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Mercy - Insight Into D&C 99
|Mercy - Insight Into D&C 99
|Year of Publication
|Black, Susan Easton
|Restoration Voices Volume 2: Insights and Stories of the Doctrine and Covenants
|Number of Volumes
|Book of Mormon Central
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In this revelation calling John Murdock to serve a mission to the eastern states, the Lord revealed, “And who receiveth you as a little child, receiveth my kingdom: and blessed are they, for they shall obtain mercy” (D&C 99:3).
Mercy is defined as “the compassionate treatment of a person greater than what is deserved.” The ultimate example of receiving such compassion is the atonement of Jesus Christ. Through the atonement, the Savior satisfied the law of justice when He took our place and suffered the penalty for our sins and transgressions. Because of the selfless act of the atonement, if we come unto Him and repent of our sins, we will return to live with our Father in Heaven, or as Alma taught, “Justice exerciseth all his demands, and also mercy claimeth all which is her own; and thus, none but the truly penitent are saved” (Alma 42:24).
Forgiveness of sin is not the only gift of mercy:
We are recipients of divine mercy when Heavenly Father hears and answers our prayers, when we receive guidance from the Holy Ghost, and when we are healed from sickness through priesthood power. Although all such blessings come as results of our obedience, we could never receive them through our efforts alone. They are merciful gifts from a loving and compassionate Father.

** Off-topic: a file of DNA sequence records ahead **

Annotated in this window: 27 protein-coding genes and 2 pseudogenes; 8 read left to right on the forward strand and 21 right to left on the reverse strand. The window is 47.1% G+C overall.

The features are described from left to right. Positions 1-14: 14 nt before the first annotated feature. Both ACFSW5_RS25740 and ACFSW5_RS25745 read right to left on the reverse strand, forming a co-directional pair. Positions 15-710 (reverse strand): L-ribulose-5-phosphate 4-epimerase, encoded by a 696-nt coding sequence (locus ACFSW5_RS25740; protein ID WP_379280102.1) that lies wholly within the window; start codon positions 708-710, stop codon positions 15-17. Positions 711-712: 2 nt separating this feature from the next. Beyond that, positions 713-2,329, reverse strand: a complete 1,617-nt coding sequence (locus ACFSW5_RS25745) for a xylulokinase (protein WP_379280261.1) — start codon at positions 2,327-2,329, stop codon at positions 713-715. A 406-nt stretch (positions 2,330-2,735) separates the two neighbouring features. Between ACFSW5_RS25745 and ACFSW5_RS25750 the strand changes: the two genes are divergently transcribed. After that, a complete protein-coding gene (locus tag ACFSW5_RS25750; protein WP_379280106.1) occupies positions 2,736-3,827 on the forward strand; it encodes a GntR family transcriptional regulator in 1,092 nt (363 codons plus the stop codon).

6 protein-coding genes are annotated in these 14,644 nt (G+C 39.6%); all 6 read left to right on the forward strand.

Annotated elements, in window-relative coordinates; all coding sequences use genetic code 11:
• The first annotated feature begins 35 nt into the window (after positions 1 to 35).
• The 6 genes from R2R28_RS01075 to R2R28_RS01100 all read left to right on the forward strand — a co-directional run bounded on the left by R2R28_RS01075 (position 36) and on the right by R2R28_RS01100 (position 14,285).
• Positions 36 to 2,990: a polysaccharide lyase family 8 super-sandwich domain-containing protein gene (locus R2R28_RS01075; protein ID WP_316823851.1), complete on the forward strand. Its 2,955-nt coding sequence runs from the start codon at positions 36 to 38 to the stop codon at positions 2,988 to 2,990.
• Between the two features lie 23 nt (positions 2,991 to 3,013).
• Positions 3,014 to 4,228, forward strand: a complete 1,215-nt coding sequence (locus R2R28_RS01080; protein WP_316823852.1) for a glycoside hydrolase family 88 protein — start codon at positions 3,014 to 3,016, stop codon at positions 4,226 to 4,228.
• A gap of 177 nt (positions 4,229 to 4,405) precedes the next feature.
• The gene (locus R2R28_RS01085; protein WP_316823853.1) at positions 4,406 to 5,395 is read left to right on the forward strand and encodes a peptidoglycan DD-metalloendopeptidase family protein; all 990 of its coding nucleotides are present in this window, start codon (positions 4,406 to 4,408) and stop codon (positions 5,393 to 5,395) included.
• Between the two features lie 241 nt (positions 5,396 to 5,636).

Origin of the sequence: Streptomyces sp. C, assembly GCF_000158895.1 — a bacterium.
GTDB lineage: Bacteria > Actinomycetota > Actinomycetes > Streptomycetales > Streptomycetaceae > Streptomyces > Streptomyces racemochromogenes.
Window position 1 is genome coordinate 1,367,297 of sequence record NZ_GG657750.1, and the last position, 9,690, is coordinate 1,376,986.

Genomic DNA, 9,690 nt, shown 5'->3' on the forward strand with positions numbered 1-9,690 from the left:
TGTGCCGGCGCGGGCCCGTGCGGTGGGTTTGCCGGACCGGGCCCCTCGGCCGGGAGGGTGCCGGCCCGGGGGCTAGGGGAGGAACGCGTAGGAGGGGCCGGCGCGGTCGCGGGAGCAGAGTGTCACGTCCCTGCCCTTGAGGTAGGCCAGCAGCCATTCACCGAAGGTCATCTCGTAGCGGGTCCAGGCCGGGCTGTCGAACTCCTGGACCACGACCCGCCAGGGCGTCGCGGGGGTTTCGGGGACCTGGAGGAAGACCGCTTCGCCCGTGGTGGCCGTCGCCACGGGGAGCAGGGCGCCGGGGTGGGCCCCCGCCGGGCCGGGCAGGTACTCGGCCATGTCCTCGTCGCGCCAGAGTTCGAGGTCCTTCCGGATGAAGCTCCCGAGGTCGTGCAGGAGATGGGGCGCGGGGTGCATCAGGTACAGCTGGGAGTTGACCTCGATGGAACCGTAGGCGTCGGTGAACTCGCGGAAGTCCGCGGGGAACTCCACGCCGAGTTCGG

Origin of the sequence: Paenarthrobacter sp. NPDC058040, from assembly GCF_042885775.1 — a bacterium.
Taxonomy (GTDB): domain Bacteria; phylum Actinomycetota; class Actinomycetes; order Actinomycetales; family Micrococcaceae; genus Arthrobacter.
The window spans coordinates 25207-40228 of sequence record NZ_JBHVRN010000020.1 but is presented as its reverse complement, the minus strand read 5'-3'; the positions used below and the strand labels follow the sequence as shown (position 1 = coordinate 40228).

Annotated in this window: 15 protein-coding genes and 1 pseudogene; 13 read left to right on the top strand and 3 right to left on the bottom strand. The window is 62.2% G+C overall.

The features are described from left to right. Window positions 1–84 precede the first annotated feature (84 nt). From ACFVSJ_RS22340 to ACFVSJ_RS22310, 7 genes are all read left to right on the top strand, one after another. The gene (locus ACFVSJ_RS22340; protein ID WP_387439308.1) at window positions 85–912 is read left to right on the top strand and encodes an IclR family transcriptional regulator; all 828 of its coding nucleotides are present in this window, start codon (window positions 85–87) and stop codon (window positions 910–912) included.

In speaking with His disciples, Jesus Christ commanded: “Be ye ... merciful, as your Father also is merciful” (Luke 6:36). One way we can be merciful is in our relationships with others. This is particularly important with those whose shortcomings we know.
President Thomas S. Monson, in his general conference address in April 2005, told the story of neighbors in Salt Lake City, Utah, who knew the shortcomings of their paperboy but failed to show mercy:
Several years ago we had a young paperboy who didn’t always deliver the paper in the manner intended. Instead of getting the paper on the porch, he sometimes accidentally threw it into the bushes or even close to the street. Some on his paper route decided to start a petition of complaint. One day a delegation came to our home and asked my wife, Frances, to sign the petition. She declined, saying, “Why, he’s just a little boy, and the papers are so heavy for him. I would never be critical of him, for he tries his best.” The petition, however, was signed by many of the others on the paper route and sent to the boy’s supervisors.
Not many days afterward, I came home from work and found Frances in tears. When she was finally able to talk, she told me that she had just learned that the body of the little paperboy had been found in his garage, where he had taken his own life. Apparently the criticism heaped upon him had been too much for him to bear. How grateful we were that we had not joined in that criticism. What a vivid lesson this has always been regarding the importance of being nonjudgmental and treating everyone with kindness.
The Savior should be our example. As is recorded of Him, He “increased in wisdom and stature, and in favour with God and man.” He “went about doing good, ... for God was with him.”
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